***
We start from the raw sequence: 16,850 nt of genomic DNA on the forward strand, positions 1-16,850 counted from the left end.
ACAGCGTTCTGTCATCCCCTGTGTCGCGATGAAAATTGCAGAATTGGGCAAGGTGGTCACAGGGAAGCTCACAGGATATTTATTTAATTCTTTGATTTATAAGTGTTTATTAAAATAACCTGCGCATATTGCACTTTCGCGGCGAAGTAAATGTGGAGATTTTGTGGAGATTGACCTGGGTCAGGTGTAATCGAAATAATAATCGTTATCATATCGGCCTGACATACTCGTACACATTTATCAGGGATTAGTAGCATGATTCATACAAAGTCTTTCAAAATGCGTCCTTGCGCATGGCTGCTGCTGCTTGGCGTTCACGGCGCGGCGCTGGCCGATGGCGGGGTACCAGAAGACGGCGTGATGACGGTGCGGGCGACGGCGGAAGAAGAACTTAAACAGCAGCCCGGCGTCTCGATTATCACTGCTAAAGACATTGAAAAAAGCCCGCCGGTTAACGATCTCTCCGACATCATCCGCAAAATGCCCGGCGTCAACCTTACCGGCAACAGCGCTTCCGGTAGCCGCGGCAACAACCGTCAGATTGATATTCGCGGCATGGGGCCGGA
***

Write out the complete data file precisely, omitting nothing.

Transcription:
We start from the raw sequence: 16,850 nt of genomic DNA on the forward strand, positions 1-16,850 counted from the left end.
ACAGCGTTCTGTCATCCCCTGTGTCGCGATGAAAATTGCAGAATTGGGCAAGGTGGTCACAGGGAAGCTCACAGGATATTTATTTAATTCTTTGATTTATAAGTGTTTATTAAAATAACCTGCGCATATTGCACTTTCGCGGCGAAGTAAATGTGGAGATTTTGTGGAGATTGACCTGGGTCAGGTGTAATCGAAATAATAATCGTTATCATATCGGCCTGACATACTCGTACACATTTATCAGGGATTAGTAGCATGATTCATACAAAGTCTTTCAAAATGCGTCCTTGCGCATGGCTGCTGCTGCTTGGCGTTCACGGCGCGGCGCTGGCCGATGGCGGGGTACCAGAAGACGGCGTGATGACGGTGCGGGCGACGGCGGAAGAAGAACTTAAACAGCAGCCCGGCGTCTCGATTATCACTGCTAAAGACATTGAAAAAAGCCCGCCGGTTAACGATCTCTCCGACATCATCCGCAAAATGCCCGGCGTCAACCTTACCGGCAACAGCGCTTCCGGTAGCCGCGGCAACAACCGTCAGATTGATATTCGCGGCATGGGGCCGGA